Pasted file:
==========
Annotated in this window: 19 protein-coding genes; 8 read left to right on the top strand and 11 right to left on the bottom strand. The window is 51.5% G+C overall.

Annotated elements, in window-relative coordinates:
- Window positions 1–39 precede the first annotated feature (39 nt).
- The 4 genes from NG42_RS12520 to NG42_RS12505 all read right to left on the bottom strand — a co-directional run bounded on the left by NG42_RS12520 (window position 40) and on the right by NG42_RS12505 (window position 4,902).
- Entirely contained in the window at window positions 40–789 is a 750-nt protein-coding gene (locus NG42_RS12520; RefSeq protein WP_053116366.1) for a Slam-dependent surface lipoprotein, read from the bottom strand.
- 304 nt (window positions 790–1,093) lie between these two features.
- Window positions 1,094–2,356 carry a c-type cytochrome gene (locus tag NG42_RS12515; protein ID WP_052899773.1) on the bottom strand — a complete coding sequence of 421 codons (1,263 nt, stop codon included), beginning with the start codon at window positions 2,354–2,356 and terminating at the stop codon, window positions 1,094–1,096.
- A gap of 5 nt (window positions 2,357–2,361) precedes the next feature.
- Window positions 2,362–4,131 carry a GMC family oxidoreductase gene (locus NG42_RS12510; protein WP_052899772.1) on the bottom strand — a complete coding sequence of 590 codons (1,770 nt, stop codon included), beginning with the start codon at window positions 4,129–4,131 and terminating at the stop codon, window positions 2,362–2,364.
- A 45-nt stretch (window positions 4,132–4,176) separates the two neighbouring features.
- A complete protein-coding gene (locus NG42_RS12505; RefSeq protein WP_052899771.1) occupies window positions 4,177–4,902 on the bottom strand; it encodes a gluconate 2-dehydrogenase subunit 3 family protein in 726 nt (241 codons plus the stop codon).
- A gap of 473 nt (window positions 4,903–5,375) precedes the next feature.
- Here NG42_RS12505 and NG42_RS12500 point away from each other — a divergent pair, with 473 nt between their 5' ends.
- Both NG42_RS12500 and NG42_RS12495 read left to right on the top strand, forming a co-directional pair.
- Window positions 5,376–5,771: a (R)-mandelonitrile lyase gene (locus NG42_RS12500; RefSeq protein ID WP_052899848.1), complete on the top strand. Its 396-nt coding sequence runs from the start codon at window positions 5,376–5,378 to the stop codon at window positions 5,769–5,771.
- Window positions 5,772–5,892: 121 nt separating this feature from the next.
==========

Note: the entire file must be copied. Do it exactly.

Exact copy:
Annotated in this window: 19 protein-coding genes; 8 read left to right on the top strand and 11 right to left on the bottom strand. The window is 51.5% G+C overall.

Annotated elements, in window-relative coordinates:
- Window positions 1–39 precede the first annotated feature (39 nt).
- The 4 genes from NG42_RS12520 to NG42_RS12505 all read right to left on the bottom strand — a co-directional run bounded on the left by NG42_RS12520 (window position 40) and on the right by NG42_RS12505 (window position 4,902).
- Entirely contained in the window at window positions 40–789 is a 750-nt protein-coding gene (locus NG42_RS12520; RefSeq protein WP_053116366.1) for a Slam-dependent surface lipoprotein, read from the bottom strand.
- 304 nt (window positions 790–1,093) lie between these two features.
- Window positions 1,094–2,356 carry a c-type cytochrome gene (locus tag NG42_RS12515; protein ID WP_052899773.1) on the bottom strand — a complete coding sequence of 421 codons (1,263 nt, stop codon included), beginning with the start codon at window positions 2,354–2,356 and terminating at the stop codon, window positions 1,094–1,096.
- A gap of 5 nt (window positions 2,357–2,361) precedes the next feature.
- Window positions 2,362–4,131 carry a GMC family oxidoreductase gene (locus NG42_RS12510; protein WP_052899772.1) on the bottom strand — a complete coding sequence of 590 codons (1,770 nt, stop codon included), beginning with the start codon at window positions 4,129–4,131 and terminating at the stop codon, window positions 2,362–2,364.
- A 45-nt stretch (window positions 4,132–4,176) separates the two neighbouring features.
- A complete protein-coding gene (locus NG42_RS12505; RefSeq protein WP_052899771.1) occupies window positions 4,177–4,902 on the bottom strand; it encodes a gluconate 2-dehydrogenase subunit 3 family protein in 726 nt (241 codons plus the stop codon).
- A gap of 473 nt (window positions 4,903–5,375) precedes the next feature.
- Here NG42_RS12505 and NG42_RS12500 point away from each other — a divergent pair, with 473 nt between their 5' ends.
- Both NG42_RS12500 and NG42_RS12495 read left to right on the top strand, forming a co-directional pair.
- Window positions 5,376–5,771: a (R)-mandelonitrile lyase gene (locus NG42_RS12500; RefSeq protein ID WP_052899848.1), complete on the top strand. Its 396-nt coding sequence runs from the start codon at window positions 5,376–5,378 to the stop codon at window positions 5,769–5,771.
- Window positions 5,772–5,892: 121 nt separating this feature from the next.